UPDATE: Davenport Chiropractor Headed To Olympic Trials - News and Weather For The Quad Cities -

UPDATE: Davenport Chiropractor Headed To Olympic Trials



A local chiropractor has a dream of heading to the Winter Olympics and his next step in that dream has been set.

Dr. Jason Rannfeldt is officially headed to the U.S. Olympic Trials for bobsled, luge and skeleton.

The trails are set for October in Lake Placid, New York.

Dr. Rannfeldt is still waiting to hear if will be a part of the team that heads to the Winter Olympics in Sochi, Russia.  

Original Story

The countdown is on for the 2014 Winter Olympics in Sochi happening next February and one local man is on his way to being an important part of the U.S. Team. 

There's a lot of red, white and blue out right now at the Rannfeldt Family Chiropractic in Davenport. The colors are helping to spread the word of Olympic hopeful Dr. Jason Rannfeldt.    
"Always tell people it's one of those things on your bucket list," said Rannfeldt. "I'm in the final pool and they choose four or five to go to Sochi."
Rannfeldt has been involved with sports for years. His potential journey to the winter games won't be as an athlete, but instead as a key player working with the Olympians. "Anything from sprains and strains... we'll adjust them, do soft tissue work with them and basically monitor their care the whole process through."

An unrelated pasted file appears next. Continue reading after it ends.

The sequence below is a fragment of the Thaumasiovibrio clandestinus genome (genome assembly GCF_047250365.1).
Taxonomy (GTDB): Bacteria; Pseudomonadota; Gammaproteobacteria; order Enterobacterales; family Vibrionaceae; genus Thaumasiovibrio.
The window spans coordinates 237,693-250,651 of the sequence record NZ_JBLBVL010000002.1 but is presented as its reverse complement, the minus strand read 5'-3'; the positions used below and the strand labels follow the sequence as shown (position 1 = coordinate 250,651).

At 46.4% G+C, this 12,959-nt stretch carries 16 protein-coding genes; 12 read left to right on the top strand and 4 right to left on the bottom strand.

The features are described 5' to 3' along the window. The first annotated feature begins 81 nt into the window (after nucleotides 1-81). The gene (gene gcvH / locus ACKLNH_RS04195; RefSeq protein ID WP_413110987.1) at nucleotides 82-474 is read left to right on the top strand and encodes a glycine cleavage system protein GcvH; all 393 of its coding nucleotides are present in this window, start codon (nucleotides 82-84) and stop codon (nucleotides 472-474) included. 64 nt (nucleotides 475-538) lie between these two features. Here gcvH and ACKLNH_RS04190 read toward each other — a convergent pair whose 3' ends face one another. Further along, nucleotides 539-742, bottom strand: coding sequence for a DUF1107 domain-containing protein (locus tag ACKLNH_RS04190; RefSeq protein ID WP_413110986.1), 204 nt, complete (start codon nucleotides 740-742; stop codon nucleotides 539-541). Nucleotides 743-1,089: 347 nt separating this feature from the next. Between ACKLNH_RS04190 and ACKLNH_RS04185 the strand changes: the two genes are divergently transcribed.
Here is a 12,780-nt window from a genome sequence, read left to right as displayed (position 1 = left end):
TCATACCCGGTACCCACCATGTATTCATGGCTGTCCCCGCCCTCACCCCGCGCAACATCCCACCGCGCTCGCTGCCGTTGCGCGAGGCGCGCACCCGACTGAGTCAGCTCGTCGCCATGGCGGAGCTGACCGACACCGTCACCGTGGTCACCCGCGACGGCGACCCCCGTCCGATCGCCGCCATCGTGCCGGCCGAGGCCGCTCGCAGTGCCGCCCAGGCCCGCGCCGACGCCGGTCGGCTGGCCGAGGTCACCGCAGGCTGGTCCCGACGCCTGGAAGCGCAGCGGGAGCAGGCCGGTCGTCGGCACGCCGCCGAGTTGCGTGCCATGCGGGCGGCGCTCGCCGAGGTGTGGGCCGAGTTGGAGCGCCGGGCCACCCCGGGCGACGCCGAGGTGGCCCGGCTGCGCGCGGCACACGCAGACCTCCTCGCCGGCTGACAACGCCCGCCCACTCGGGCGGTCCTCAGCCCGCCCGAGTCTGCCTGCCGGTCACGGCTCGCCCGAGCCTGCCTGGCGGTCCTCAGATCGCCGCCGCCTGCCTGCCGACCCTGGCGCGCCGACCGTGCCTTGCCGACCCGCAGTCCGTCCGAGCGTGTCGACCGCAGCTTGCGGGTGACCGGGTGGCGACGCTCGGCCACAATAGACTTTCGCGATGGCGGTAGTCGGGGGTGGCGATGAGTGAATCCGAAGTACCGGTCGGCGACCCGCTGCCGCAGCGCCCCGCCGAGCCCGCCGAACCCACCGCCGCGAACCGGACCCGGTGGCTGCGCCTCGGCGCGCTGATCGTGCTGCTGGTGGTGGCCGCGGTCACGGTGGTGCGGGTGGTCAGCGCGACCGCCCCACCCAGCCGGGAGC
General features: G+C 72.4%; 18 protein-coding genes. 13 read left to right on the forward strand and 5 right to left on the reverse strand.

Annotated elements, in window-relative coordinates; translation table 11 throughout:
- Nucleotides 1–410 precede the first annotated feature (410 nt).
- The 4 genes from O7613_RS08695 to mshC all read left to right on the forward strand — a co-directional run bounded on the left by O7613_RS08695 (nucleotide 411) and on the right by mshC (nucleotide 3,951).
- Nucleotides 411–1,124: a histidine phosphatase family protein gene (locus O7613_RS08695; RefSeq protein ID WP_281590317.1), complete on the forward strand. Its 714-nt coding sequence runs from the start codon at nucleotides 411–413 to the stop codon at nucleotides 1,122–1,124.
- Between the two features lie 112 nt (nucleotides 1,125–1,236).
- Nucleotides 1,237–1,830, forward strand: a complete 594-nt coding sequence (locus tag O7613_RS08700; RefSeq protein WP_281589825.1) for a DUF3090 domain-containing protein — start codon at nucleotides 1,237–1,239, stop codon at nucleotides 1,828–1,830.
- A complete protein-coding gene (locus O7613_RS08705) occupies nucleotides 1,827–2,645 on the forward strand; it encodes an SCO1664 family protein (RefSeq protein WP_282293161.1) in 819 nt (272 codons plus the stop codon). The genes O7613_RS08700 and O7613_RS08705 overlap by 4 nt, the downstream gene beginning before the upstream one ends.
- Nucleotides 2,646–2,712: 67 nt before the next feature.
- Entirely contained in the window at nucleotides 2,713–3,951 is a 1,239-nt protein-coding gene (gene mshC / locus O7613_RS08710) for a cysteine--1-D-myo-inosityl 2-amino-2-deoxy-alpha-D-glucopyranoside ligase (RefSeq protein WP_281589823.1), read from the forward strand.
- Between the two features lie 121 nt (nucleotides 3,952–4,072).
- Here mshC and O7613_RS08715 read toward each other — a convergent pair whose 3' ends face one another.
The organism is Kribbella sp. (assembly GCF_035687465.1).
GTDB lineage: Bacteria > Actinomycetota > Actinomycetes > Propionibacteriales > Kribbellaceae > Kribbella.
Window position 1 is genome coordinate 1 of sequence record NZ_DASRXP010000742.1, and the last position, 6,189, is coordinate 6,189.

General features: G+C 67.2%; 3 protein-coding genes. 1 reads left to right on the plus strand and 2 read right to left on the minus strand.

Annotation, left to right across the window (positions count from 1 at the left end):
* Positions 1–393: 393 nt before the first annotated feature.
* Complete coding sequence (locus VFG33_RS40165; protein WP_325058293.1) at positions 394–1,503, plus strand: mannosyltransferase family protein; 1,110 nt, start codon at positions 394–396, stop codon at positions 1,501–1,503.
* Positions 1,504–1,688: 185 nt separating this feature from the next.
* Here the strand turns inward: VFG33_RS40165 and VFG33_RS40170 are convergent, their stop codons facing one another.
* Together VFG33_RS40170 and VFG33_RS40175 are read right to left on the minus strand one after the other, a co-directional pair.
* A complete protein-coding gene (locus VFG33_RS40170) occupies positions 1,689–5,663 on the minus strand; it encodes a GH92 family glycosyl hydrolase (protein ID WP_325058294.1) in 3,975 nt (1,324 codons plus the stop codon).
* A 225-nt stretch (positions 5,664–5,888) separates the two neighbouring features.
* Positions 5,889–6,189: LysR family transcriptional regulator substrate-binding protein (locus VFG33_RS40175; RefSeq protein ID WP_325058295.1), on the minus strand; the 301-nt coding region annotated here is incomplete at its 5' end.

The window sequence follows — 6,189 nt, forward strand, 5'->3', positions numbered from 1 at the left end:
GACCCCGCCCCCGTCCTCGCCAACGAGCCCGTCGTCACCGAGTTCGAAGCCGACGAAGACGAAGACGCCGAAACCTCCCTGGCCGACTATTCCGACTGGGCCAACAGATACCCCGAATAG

He's officially chosen to be one of the team doctors for the U.S. Olympic Committee and Team USA, and is a finalist to travel to Sochi, Russia for the Winter Olympics next February. A very small pool of doctors out of probably thousands who applied are in this position.
"As a kid you watch the Olympics but I'm not going to be an athlete it would still be really cool to be a part of it. I don't think it's going to hit me until I'm actually at the training center."
After a couple upcoming rotations at Olympic training centers he and other doctors will be graded by athletes, coaches, and staff to pick the final handful to go to Sochi.
Rannfeldt fits right in with several years work with teams like the Quad City Mallards and the River Bandits. He says working with Olympic athletes is a huge undertaking, as 98% of them are adjusted on a regular basis. "With sports right now you need everything you can that's legal to get that extra edge."
Dr. Rannfeldt goes to California next week and then Colorado in may for rotations with athletes at the Olympic training centers. He should know by fall for sure if he'll travel to Sochi next year.


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